Music Education in our Public Schools Essay example

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Music Education in our Public Schools

Music Education is no doubt a necessity to the students of today. Music plays a major role in everyone’s daily life. Music is listened to while driving in the car, when eating in restaurants, relaxing at home, and even when on hold to a company’s overloaded phone system. Music is everywhere you turn, and it should be one of the main subjects to be studied in our public school systems. Public schools in America need to understand that the funding and continued study of music is just as important as the funding for math or science to produce a well rounded graduate. Public schools in America have the awesome responsibility of producing America’s next generation of productive members of
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This practice is almost unbelievable considering that the No Child Left behind Act passed by congress in 2001 specifically states, “Music education is a core academic subject” (NCLB). Music education is not only the study of rhythms and note patterns; music education is the chance to study an art form that is new and different each and every time it is practiced or performed. Musically educated students not only have a better understanding of the fine arts than other students, but have a more critical eye and ear for everything around them. Music education is a gateway for a greater understanding of the world we live in. Not only does music give students a more alert outlook or more critical mind on the word around them, it also gives musicians a better understanding of themselves. It gives them the confidence to know that they have accomplished something beautiful. Also, in sharing that accomplishment with others, in a medium such as a concert or recital, it allows them to open up musically and emotionally to others. This in turn makes a more emotionally healthy person. It has also been proven that students, who have taken music classes in school, not only have an understanding of a subject that other students don’t, but their test scores in conventional classes, especially math and science, are significantly higher than students who have taken no form of music education. This fact is reaffirmed according to The College Board:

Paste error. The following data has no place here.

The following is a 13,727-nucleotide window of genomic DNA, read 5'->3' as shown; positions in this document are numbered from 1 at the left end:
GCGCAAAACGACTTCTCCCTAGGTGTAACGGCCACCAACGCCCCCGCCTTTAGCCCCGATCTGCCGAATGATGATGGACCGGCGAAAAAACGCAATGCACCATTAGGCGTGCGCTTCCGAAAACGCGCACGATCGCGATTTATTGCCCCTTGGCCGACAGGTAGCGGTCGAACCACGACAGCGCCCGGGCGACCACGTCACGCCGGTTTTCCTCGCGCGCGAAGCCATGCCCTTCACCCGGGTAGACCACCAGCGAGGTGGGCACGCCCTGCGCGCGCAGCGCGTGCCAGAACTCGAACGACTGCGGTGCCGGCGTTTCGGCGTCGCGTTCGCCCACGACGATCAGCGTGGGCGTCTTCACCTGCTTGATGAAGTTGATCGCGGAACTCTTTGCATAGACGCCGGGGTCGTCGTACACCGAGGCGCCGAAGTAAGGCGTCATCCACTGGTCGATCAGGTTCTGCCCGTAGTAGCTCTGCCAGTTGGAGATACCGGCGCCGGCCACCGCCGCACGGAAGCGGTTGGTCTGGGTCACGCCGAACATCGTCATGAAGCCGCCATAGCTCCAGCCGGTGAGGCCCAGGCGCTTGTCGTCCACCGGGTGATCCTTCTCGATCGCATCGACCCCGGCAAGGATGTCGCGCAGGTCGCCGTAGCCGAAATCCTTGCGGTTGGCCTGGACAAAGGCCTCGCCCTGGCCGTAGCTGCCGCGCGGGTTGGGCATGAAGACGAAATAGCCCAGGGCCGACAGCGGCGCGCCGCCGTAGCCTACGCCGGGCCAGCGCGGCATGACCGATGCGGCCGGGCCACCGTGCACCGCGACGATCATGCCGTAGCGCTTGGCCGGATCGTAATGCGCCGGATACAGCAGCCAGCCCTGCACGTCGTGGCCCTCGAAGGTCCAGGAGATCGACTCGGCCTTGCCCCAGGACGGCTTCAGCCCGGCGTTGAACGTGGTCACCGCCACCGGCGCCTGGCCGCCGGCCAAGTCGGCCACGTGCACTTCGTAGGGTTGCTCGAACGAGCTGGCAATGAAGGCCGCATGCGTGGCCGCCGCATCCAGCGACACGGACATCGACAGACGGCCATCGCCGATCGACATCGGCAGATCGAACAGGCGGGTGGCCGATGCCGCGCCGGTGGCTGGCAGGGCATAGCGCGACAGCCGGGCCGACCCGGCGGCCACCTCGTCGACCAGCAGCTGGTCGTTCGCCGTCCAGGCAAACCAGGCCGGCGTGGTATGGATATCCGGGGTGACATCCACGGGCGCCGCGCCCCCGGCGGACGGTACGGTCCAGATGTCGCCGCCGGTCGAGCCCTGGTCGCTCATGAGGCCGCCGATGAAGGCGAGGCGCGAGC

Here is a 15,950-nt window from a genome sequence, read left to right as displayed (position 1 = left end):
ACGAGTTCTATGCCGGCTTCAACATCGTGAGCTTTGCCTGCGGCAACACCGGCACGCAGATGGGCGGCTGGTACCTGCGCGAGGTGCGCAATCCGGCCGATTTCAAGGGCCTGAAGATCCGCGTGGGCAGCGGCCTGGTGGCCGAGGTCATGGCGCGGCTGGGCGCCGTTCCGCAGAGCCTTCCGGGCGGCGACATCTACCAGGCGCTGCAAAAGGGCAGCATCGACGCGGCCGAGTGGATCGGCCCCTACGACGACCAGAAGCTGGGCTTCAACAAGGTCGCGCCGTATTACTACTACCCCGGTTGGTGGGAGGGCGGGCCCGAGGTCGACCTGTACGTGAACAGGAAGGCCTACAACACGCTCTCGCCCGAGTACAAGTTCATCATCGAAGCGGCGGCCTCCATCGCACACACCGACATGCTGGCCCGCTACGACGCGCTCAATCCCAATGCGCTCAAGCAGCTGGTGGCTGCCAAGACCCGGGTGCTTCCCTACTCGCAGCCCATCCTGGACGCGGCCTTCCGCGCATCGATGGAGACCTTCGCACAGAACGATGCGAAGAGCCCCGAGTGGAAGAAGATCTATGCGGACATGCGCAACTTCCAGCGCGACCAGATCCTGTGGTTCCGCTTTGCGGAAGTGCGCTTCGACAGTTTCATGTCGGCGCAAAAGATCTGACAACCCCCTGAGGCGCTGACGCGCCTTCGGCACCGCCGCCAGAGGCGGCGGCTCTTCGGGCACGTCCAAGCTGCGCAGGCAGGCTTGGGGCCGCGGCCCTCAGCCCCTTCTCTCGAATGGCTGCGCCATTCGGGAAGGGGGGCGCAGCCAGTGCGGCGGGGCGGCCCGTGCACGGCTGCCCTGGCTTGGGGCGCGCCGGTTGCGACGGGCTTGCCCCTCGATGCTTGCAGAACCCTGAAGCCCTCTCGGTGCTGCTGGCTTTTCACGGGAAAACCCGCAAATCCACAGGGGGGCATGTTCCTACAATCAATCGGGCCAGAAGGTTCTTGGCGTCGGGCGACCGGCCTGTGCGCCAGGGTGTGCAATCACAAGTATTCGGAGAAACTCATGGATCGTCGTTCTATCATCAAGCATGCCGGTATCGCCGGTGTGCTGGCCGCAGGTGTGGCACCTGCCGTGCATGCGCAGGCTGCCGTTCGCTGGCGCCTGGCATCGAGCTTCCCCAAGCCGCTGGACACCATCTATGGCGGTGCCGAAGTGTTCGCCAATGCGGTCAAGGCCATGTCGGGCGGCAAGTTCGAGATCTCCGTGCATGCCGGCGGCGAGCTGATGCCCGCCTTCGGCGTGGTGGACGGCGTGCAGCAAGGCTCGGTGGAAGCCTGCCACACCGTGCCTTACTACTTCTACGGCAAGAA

High school students
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